The upfront savings of purchasing computer equipment from a nearby big-box store can be tempting. But remember: You get what you pay for.
Small physician practices, and even small hospitals, likely have limited cybersecurity budgets. As a result, smaller practices rarely have security experts on staff who can explain precisely why using consumer-grade information technology (IT) equipment is a bad idea. Rest assured: It is a bad idea.
It may seem like a saving on the front-end to go to a nearby big-box store. After all, you can buy all of the necessary equipment for a fraction of the cost of being outfitted by a trusted business-class or enterprise-class supplier. But, as the saying goes, you get way you pay for.
Healthcare providers don’t reuse bandages or skimp on medical equipment, and they shouldn’t skimp on the technology that keeps the practice running, either. It is crucial that practices demonstrate to their patients they are trustworthy and capable of caring for them. This is true whether it’s providing clinical care or ensuring the infusion pump, or any other devices, are properly installed to provide care-and capable of doing so in a secure and HIPAA compliant way.
Anyone can buy every device needed to set up a home network. For example, there are consumer-grade Wi-Fi routers that range in cost from $10 to $250. The inexpensive equipment may seem like a deal compared to a single new enterprise-grade wireless router, which will run closer to $500. But remember, in order to keep prices low, the consumer-grade equipment’s hardware is sacrificed, as the software programming and security checks are rushed. And security is typically the first corner cut.
Part of the reason professional equipment costs more is because it is made with better hardware. This is particularly evident with devices that get heavy use, such as servers and printers. That all-in-one inkjet printer from the big-box store is technically capable of the same functions as enterprise equipment. However, it certainly cannot handle a medical practice’s needs to print hundreds of pages and send dozens of faxes each day.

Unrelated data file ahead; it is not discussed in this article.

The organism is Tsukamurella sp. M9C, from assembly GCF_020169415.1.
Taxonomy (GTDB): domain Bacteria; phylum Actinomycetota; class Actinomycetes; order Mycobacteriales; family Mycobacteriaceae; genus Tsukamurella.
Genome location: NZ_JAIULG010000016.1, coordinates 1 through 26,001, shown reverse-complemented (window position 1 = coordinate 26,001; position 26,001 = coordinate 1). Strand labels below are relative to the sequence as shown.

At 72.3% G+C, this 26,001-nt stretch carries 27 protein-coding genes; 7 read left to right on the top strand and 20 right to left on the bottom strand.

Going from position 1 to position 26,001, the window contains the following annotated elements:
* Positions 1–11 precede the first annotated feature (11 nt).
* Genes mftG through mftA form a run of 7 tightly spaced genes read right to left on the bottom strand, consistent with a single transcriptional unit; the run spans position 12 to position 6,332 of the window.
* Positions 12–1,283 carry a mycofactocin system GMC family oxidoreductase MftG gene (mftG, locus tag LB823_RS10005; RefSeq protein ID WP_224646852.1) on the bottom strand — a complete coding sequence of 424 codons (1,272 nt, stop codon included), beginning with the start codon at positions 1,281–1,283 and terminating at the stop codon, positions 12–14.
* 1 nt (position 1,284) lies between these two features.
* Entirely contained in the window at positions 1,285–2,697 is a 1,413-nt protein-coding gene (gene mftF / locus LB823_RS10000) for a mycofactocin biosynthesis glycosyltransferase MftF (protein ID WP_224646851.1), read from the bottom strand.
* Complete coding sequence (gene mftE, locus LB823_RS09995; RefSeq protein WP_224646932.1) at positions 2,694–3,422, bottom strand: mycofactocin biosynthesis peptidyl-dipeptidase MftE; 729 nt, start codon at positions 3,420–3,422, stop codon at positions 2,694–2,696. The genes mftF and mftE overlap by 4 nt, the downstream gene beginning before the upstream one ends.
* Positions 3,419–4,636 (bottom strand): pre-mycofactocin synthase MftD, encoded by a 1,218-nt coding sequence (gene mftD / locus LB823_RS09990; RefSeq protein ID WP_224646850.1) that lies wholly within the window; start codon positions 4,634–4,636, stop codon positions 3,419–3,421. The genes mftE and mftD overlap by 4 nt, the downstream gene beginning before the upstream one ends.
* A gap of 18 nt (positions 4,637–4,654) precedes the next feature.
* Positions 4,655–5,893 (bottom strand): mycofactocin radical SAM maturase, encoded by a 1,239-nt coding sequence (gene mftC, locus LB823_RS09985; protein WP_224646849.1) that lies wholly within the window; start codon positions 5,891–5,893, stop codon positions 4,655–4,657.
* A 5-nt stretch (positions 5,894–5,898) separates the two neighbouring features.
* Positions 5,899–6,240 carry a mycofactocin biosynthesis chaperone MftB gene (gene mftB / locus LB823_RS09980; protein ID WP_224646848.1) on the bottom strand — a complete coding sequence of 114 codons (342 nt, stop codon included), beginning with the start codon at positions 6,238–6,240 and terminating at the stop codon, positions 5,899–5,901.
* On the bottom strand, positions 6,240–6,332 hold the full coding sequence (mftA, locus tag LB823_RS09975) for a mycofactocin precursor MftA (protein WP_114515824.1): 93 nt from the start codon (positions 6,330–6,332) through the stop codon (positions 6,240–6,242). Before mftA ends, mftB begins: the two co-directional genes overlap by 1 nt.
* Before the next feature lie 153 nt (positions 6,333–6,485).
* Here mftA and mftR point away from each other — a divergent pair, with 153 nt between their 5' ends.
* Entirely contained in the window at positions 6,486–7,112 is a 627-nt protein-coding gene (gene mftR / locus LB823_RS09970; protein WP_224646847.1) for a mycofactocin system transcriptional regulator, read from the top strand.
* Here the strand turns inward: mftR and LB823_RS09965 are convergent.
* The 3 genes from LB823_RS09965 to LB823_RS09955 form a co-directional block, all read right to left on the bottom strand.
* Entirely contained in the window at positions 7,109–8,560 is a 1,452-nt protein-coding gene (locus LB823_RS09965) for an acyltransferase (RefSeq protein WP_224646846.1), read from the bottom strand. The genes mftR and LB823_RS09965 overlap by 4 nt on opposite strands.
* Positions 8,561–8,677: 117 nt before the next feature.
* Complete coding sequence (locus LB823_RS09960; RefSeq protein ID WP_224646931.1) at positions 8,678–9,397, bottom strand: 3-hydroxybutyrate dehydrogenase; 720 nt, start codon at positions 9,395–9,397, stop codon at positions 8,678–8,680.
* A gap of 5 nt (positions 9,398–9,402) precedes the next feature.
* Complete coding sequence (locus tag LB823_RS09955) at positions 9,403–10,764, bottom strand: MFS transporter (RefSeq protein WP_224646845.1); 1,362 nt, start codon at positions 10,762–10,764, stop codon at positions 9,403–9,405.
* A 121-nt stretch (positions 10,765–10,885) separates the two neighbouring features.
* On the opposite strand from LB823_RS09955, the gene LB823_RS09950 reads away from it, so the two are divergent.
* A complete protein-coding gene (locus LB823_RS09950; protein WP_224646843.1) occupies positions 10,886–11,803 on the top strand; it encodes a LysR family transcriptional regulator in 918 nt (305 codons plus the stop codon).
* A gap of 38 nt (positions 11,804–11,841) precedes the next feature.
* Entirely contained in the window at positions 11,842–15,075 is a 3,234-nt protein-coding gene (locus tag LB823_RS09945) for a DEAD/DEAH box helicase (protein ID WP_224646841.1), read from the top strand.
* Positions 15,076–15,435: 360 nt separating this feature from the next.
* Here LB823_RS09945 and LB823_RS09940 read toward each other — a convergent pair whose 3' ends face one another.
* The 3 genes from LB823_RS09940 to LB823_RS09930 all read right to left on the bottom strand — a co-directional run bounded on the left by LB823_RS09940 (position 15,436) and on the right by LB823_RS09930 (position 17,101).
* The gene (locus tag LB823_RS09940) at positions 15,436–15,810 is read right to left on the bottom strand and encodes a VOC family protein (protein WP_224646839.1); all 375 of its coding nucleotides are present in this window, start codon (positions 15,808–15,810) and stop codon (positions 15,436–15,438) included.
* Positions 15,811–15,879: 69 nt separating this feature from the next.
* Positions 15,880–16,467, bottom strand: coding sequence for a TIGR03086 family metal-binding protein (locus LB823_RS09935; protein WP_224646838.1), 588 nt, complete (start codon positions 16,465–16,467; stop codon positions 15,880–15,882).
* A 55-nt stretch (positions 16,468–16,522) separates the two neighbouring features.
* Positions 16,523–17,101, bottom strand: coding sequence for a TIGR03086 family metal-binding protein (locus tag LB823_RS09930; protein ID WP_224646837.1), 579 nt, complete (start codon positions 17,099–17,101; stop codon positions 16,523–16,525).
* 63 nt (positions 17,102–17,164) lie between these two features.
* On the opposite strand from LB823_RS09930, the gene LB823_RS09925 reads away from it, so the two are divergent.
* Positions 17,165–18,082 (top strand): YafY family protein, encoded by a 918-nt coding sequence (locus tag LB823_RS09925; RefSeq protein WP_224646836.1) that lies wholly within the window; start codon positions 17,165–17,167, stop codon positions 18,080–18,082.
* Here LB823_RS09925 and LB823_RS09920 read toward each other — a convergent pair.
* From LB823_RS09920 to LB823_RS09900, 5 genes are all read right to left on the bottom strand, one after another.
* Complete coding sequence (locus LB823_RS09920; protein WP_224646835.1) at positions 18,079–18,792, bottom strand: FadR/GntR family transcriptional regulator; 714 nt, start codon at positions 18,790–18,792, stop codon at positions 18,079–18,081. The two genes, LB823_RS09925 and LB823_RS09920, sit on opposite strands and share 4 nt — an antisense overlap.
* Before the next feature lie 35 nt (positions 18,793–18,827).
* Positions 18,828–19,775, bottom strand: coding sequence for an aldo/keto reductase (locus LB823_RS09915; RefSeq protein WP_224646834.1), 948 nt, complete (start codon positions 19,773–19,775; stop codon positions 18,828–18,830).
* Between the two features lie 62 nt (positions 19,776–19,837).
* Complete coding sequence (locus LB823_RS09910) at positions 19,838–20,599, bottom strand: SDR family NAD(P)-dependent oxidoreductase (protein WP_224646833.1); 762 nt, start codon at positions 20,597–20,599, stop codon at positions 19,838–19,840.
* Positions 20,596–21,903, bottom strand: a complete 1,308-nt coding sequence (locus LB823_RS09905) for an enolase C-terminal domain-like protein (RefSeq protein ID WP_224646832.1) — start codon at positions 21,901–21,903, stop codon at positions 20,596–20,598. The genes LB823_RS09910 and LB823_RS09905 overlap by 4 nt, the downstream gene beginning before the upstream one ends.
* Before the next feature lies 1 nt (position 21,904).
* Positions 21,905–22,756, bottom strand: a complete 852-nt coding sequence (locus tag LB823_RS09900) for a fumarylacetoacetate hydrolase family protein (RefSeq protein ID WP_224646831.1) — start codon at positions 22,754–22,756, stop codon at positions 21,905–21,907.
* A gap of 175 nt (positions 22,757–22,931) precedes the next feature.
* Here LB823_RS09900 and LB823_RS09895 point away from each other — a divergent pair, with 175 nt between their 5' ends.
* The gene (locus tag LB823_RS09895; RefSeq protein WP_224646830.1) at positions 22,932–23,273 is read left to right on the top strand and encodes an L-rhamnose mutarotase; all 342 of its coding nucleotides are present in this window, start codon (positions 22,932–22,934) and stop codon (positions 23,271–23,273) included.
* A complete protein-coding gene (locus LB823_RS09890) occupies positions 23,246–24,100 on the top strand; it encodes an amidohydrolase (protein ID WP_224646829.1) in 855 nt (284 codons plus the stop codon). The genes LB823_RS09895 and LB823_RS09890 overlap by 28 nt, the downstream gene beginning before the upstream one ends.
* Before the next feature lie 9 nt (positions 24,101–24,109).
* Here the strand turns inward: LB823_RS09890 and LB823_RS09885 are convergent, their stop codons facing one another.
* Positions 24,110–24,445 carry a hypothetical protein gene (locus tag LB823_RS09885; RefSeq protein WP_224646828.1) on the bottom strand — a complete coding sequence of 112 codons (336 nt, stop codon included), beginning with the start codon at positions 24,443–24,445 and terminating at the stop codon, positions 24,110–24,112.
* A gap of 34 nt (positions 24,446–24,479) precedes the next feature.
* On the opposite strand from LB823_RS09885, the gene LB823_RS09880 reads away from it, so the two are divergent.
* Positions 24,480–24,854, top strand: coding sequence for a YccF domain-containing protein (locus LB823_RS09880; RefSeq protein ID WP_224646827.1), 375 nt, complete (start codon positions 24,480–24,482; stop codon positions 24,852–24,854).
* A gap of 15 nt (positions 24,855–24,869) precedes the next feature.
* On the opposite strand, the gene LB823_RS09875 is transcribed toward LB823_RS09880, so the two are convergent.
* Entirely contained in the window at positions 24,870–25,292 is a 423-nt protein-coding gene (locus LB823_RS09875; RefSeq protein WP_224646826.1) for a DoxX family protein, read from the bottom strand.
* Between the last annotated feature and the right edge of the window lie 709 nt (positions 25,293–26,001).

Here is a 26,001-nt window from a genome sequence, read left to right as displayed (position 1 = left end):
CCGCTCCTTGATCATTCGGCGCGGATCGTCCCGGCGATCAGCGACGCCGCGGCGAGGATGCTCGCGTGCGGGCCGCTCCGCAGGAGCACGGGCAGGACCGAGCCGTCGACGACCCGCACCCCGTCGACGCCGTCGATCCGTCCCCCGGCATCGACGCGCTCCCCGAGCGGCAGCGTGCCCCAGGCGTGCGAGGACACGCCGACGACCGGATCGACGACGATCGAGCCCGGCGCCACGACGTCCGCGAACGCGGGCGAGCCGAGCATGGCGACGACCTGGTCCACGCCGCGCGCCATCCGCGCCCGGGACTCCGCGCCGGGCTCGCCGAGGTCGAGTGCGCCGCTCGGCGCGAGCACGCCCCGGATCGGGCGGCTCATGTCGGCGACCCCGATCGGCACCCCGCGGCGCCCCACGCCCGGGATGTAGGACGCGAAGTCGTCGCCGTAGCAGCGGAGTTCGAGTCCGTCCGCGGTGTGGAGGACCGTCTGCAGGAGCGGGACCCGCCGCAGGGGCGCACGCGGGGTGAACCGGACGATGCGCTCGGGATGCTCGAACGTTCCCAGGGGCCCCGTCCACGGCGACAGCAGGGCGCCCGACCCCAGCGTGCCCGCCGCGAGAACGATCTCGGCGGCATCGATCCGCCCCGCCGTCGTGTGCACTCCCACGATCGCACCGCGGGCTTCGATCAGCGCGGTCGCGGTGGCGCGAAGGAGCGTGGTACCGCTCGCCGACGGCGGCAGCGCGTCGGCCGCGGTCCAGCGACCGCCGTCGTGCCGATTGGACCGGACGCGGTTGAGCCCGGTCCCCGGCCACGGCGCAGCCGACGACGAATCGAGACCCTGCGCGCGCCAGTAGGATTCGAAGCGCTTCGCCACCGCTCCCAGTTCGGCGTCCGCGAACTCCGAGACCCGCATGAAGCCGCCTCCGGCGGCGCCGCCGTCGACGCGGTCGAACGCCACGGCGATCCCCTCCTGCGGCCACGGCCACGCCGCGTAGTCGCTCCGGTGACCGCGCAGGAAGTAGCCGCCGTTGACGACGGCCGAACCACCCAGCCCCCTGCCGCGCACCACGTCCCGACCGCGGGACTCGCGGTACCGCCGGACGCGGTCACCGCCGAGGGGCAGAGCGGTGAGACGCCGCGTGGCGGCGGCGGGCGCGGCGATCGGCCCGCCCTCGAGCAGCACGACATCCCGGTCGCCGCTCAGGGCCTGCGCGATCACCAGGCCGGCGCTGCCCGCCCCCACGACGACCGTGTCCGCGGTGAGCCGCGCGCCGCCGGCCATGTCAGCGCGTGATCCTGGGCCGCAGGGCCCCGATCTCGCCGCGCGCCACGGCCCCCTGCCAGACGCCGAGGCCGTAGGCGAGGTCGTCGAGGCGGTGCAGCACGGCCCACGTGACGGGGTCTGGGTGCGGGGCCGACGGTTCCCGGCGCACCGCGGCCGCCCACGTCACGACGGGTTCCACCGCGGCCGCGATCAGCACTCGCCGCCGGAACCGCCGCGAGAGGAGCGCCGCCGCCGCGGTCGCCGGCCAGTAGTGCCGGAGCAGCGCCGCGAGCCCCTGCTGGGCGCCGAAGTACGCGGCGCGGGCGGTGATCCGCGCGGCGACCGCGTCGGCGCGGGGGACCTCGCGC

Like with everything, you get what you pay for. If you pay for quality, you get quality. If you don’t, you pay for it some other way, such as frequent repairs or replacement, employee time, or security breaches.
The differences don’t stop with hardware, though. The physical materials are only a small part of the picture when it comes to electronics, especially computers, and their components. The software that runs on the hardware is a crucial component and is more likely to be the cause of a security incident or breach than the hardware itself.
For example, the difference in hardware between a $50 home router and a $200 small office/home office (SOHO) router is fairly negligible, perhaps a faster processor or more antennas, but not much beyond that. The biggest difference lies in the software that allows the router to function as well as control the network’s security.
Many home routers have software that is nearly impossible to properly secure. There are some open-source projects, such as OpenWRT, that have developed replacement software to make home routers more secure. This software is a good option but still insufficient for medical practices. Professional-grade devices have more security feature options, the ability to use more secure wireless networking protocols, and reliable updates and patches from the manufacturer.
If a quick look around the office reveals a bunch of consumer-grade devices, consider the investment to better protect your patients and the practice from a disastrous breach or security incident. Quality equipment is necessary to provide quality care. That may mean investing more upfront, but the money is a small price to pay in the long-term.
John Nye is senior director of cybersecurity research and communications at CynergisTek.